Below the shifting landscape that debates the notion as to whether tariffs are a negotiating ploy or the real deal, some pig farmers are now operating at a loss of thousands of dollars per week (futures markets have priced in tariffs) and soybean growers are considering whether to reduce their plantings to avoid the same fate. Meanwhile the impact on our NAFTA partners is also being considered across the borders. Canada can increase their soybean and pork sales to China but the net impact will still be negative to them considering the magnitude of trade volumes. Mexico is expanding ties to China in an effort to mitigate the ‘Trump’ effect. All the while, the administration has to be aware that China holds the ultimate ‘trump’ card in the debt held. Some bearish views posit US interest rates could rise to 14% if China ceases their bond purchases.
With these headlines staring at us, it would be excusable to have missed some of the underlying news – one being in healthcare. Two of my companies made the news this past week with possible or rumored deals; Shire (SHPG) and Humana (HUM). Takeda’s interest in Shire has all the appearances of industry consolidation, Wal-Mart and Humana’s discussions are more along the lines of being one of the last gorillas.
In the comment thread (regarding GIS), Lily from The Rich Miser muses, ” I would think it makes sense to invest in some small niche food companies that are doing good and you believe in -assuming they’re publicly traded- in hopes that they would be bought by a larger one eventually, and one can make a nice profit!? Or buy the big one when it’s low and just leave it alone for a few years?“. This was the strategy I used with bank stocks following the financial crisis. The problem with this approach is identifying the right candidates or going broad – which is one reason my portfolio contains 204 companies. From a pure M&A perspective, owning the acquired company prior to the rumor or announcement gets you the merger premium – which can be sizable. But you better like the company as there is no guarantee in this strategy.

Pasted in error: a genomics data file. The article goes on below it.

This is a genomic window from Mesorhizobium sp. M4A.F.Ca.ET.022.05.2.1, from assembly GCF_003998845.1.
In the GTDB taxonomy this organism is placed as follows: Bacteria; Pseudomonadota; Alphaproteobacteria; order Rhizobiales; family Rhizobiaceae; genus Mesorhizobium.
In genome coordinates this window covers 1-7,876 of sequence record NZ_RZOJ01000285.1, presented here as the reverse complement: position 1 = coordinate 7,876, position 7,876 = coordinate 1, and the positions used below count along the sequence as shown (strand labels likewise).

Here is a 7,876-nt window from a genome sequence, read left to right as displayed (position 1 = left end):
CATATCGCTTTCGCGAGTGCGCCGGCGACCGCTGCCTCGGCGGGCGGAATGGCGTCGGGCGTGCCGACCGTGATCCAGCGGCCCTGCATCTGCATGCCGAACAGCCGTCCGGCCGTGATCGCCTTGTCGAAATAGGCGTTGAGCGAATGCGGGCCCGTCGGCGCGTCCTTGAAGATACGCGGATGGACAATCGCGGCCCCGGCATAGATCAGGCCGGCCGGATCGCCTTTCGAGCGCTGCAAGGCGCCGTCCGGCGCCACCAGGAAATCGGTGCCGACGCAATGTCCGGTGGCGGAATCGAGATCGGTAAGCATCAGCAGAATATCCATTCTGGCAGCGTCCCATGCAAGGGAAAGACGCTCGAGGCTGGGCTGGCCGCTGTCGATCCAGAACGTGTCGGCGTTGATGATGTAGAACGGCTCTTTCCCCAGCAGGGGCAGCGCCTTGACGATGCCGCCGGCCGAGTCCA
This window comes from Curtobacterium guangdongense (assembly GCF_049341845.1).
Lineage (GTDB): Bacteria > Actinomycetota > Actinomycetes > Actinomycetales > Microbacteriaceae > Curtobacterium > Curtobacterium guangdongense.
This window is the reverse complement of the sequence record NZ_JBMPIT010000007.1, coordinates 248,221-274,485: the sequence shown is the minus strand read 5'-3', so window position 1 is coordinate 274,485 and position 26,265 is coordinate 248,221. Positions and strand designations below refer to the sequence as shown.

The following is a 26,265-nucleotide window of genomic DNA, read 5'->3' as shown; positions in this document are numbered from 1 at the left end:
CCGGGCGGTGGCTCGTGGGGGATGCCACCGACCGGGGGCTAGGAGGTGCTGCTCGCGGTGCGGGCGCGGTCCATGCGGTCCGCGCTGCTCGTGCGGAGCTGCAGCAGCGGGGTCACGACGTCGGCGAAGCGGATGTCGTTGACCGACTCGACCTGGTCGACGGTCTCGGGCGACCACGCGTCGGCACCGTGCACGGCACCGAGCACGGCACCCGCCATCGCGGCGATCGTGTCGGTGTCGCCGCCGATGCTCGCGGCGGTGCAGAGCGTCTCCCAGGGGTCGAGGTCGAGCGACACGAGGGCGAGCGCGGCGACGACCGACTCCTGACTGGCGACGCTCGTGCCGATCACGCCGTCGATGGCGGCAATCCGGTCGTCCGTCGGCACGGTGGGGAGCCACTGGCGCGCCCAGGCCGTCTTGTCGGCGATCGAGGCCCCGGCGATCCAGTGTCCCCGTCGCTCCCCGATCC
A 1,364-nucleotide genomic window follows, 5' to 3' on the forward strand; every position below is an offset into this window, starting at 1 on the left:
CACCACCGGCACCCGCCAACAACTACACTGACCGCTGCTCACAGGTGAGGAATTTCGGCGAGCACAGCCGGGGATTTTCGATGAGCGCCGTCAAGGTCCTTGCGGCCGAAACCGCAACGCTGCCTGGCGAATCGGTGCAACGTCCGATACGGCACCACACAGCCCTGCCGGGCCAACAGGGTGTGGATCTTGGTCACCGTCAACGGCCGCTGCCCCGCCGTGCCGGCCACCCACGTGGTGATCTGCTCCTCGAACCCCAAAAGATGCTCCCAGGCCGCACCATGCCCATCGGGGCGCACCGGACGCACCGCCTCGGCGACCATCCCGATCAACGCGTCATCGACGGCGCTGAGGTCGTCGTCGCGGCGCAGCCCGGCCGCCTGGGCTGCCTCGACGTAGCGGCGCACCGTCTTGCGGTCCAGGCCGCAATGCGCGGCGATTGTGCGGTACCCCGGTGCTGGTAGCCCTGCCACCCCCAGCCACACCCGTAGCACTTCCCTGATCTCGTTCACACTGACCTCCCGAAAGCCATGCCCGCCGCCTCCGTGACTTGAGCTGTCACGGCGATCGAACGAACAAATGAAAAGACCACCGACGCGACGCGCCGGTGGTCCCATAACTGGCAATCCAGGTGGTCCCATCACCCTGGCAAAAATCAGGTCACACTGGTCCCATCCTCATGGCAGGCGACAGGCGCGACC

If the ‘last gorilla standing’ is a correct strategic assumption, ponder this with me. CVS has a deal with Aetna and Cigna with Express Scripts. AmerisourceBergen and Walgreens talks failed even though WBA already owns about 26% of ABC. Now Humana and Walmart are rumored to be talking. Why? Probably the Amazon effect. AMZN is talking healthcare with BRK-A and JPM. AMZN already holds licenses in some states for medical devices, perhaps a CAH/OMI merger is on the horizon since both like the device market? Or one (or both) with AMZN?
Of course this is all speculation – but somewhat logical. All I know for certain is there is ongoing disruption in this sector.